> sure you correctly typed lfjlsfjs....yata yata."
    >
    > You re-type the PW: L e a d f o o t 2 0 1 0 - slower and more
    > deliberately before.
    >
    > Again Google/yahoo denies your log in.
    >
    > Now you KNOW you typed it in correctly - at least on the second try!
    >
    > So you type it in - like a beginner typing student looking at each key
    > as you press it -
    >
    > L e a d f o o t 2 0 1 0 !!!!!!!!!!!!!
    >
    > Finally you are logged in to your account!!
    >
    > I believe the following is happening - and you will have a hard time
    > dissuading me from believing it:
    >
    > Websites, and even your user account on the job, intentionally throw
    > up an "incorrect username/password" flag even though you DID correctly
    > enter your credentials. It doesn't do it every time, just on random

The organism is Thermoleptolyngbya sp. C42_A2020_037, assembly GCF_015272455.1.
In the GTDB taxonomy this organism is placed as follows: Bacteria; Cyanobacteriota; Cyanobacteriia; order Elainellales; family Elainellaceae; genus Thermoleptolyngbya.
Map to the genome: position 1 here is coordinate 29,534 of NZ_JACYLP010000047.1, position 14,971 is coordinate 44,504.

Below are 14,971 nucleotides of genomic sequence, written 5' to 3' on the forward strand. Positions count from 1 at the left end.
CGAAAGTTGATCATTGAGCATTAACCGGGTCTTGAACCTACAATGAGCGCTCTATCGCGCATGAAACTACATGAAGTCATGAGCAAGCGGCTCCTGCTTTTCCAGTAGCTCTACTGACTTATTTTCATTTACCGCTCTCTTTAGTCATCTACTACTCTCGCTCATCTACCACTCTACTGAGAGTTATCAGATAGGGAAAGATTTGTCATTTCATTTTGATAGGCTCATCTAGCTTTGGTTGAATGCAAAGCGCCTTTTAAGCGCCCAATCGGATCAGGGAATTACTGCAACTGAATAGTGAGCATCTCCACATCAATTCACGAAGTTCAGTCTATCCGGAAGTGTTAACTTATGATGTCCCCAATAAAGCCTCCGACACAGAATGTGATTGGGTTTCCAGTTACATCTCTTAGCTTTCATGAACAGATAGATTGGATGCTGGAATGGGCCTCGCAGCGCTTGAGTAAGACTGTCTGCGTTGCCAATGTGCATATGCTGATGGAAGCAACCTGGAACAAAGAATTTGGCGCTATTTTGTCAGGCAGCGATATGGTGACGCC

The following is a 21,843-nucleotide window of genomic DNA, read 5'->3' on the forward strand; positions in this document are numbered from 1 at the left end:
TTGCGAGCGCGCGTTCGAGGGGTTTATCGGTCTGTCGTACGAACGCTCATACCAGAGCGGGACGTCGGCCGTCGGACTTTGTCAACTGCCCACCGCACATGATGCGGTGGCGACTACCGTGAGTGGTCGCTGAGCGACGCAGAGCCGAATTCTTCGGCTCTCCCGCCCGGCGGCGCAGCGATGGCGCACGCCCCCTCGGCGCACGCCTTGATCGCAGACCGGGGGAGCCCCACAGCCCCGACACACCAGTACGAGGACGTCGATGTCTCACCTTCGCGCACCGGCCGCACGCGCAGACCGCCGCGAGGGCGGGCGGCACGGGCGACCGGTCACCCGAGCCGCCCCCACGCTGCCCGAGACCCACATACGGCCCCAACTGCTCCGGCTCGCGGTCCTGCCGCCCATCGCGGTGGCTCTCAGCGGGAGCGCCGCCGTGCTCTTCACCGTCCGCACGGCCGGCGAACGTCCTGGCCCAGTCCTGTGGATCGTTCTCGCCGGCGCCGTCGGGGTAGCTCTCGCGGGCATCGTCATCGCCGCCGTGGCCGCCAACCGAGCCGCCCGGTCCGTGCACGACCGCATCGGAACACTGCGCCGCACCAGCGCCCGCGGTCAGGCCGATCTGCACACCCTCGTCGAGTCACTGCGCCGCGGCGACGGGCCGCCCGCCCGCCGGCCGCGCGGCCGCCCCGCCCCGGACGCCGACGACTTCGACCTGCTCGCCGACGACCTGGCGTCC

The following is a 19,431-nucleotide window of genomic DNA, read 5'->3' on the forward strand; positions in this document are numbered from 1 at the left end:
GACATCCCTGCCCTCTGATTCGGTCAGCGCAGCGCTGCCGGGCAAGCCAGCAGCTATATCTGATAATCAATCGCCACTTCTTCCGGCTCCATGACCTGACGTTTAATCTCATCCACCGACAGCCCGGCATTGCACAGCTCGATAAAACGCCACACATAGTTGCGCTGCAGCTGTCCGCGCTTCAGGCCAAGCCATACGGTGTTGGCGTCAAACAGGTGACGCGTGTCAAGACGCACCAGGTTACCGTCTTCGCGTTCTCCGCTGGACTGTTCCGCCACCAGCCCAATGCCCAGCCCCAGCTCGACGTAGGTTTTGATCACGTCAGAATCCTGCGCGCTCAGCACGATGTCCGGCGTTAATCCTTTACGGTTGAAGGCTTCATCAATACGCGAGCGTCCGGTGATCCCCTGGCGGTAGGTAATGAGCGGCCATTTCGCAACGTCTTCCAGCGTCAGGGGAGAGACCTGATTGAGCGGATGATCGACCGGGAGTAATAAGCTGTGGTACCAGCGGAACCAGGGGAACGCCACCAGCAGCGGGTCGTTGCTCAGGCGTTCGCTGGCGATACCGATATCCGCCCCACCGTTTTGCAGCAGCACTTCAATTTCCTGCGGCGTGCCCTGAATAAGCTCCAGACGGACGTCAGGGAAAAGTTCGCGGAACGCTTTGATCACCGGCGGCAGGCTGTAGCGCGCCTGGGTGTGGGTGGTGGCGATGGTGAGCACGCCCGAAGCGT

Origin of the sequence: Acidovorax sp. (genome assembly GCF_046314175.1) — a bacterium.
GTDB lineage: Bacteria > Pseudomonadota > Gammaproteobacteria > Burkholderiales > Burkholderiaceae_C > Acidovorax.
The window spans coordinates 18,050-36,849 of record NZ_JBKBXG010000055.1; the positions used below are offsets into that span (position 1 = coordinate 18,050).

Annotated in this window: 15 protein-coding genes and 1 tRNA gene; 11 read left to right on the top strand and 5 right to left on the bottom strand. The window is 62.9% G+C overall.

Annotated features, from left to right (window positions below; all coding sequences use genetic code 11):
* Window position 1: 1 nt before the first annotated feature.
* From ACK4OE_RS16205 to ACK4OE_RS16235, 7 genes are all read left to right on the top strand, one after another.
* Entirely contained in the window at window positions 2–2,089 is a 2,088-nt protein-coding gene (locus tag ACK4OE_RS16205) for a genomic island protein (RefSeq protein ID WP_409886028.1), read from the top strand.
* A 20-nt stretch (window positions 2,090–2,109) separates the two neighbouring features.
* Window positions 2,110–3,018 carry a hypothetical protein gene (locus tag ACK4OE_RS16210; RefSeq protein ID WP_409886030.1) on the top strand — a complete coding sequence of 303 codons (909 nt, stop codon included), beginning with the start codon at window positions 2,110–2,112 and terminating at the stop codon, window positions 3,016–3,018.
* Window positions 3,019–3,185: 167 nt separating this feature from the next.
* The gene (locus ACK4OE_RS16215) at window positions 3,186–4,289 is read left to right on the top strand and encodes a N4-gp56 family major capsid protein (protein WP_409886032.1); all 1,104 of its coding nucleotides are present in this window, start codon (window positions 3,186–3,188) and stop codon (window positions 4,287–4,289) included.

> occurences. I believe it does this to ensure that you are really
    > "YOU".
    >
    > Am I on to something here??
    >
    > -ChrisCoaster


    Don't know if that's true or not, but I had a bitch of a time trying to
    register for a lousy $10 rebate on a comp case. Entered the data at
    least a dozen times, it wouldn't take. I gave up for the night and
    tried again in the morning and it took on the first try. Maybe
    whatever program runs the verification doesn't work late at night.

    --
    -There are some who call me...
    Jim


    "Make everything as simple as possible, but not simpler."
    - Albert Einstein (1879-1955)
    James D Andrews, Jul 3, 2011
    #2
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  3. ChrisCoaster

    Paul Guest

    ChrisCoaster wrote:
    > You log into Google or Yahoo: